• Globalization – More than 80% of users of the world’s top internet properties (including Facebook and Google) live outside the United States. In 3 years, China added more internet users than exist in the U.S.
  • The Web is social – Social networkers around the world now outnumber internet users.
  • Mobility – Mobile technology (led by 3G Smartphones and the unprecedented adoption of tablets) continues to grow at historic rates. Mobile search and access to social networks is growing rapidly. Mary suggests the mega-trend of the 21st   Century is the empowerment of people via mobile, connected devices.
  • Digital content – User interfaces and digital content is moving from text and icons to a new combination of sound/touch/video. Content is now accessed, moved and altered through a simple touch on the screen.
  • Content aggregation – Content is increasingly being packaged, and accessed, though sites that aggregate rather than create original content.

Now let’s compare each of these trends to what I typically see in my communication work:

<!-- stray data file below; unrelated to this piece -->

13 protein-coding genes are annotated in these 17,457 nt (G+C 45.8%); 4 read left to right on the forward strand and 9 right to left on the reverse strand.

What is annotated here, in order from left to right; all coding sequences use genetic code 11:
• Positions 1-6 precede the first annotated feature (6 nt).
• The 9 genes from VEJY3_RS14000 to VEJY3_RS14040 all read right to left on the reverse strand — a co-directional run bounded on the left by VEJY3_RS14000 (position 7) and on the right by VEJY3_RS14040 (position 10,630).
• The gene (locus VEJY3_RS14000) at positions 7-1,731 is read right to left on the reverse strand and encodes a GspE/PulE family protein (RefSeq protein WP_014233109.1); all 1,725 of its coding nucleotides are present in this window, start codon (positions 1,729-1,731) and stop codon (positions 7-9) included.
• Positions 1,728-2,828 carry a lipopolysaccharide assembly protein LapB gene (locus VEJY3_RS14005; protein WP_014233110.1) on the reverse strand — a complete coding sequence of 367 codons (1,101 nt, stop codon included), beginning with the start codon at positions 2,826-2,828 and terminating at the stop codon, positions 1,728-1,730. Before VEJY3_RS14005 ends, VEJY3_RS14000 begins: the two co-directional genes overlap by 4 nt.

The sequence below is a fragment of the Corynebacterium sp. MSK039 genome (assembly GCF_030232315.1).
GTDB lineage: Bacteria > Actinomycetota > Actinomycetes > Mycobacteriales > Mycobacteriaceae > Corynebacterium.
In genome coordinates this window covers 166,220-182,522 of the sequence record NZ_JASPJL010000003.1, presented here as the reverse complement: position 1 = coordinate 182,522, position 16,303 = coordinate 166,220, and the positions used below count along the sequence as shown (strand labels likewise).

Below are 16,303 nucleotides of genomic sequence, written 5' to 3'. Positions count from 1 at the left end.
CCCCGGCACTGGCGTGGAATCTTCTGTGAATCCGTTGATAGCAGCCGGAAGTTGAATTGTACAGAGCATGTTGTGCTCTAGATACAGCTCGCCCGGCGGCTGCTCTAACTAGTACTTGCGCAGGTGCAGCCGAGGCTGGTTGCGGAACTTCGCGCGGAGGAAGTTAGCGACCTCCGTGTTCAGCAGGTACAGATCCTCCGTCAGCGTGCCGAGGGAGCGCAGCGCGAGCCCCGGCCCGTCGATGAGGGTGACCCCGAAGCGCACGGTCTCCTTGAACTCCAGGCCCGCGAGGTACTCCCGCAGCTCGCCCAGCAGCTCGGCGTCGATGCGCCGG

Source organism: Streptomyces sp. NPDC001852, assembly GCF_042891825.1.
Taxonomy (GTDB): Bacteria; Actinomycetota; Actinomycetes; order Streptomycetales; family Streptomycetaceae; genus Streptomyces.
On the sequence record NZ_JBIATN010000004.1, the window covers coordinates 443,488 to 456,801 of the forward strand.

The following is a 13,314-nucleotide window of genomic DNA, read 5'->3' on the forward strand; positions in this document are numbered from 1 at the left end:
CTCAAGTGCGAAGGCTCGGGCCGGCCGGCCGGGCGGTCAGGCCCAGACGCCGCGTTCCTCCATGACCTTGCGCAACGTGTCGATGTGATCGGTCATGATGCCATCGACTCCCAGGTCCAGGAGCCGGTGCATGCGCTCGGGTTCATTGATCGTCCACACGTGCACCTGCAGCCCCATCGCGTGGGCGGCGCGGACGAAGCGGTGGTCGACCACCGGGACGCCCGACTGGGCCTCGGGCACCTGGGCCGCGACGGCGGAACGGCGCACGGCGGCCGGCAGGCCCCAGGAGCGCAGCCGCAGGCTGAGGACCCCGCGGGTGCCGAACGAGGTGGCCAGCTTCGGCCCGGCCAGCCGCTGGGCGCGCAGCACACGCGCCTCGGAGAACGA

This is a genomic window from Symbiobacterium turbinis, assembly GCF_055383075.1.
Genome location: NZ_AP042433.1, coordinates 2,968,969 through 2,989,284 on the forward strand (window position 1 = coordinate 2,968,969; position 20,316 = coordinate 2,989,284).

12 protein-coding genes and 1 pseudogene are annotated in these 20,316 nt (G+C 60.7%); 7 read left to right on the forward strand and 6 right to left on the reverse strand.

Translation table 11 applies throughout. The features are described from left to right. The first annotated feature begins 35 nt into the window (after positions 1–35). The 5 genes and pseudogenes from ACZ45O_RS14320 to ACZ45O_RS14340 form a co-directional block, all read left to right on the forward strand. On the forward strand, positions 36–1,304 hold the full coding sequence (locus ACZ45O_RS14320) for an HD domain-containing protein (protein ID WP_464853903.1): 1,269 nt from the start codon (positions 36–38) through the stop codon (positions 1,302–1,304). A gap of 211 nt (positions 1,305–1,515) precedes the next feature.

• Globalization – Most companies struggle with truly global communications, and rarely make a concerted effort to ensure their content is representative and relevant across their international locations. Call it the HQ syndrome. Many don’t bother to address the most obvious challenge of foreign language in their corporate outreach; English is the default language, even in organizations with a majority of staff outside North America.
  • The Web is social – Despite the tremendous growth and opportunity of social technology, many organizations still hesitate to introduce even the most basic social platforms (such as internal blogs) despite the fact most intranet platforms now come with built-in social capabilities. Even fewer encourage and train their staff to be online ambassadors or interact with customers. Some organizations have yet to introduce employee Web policies.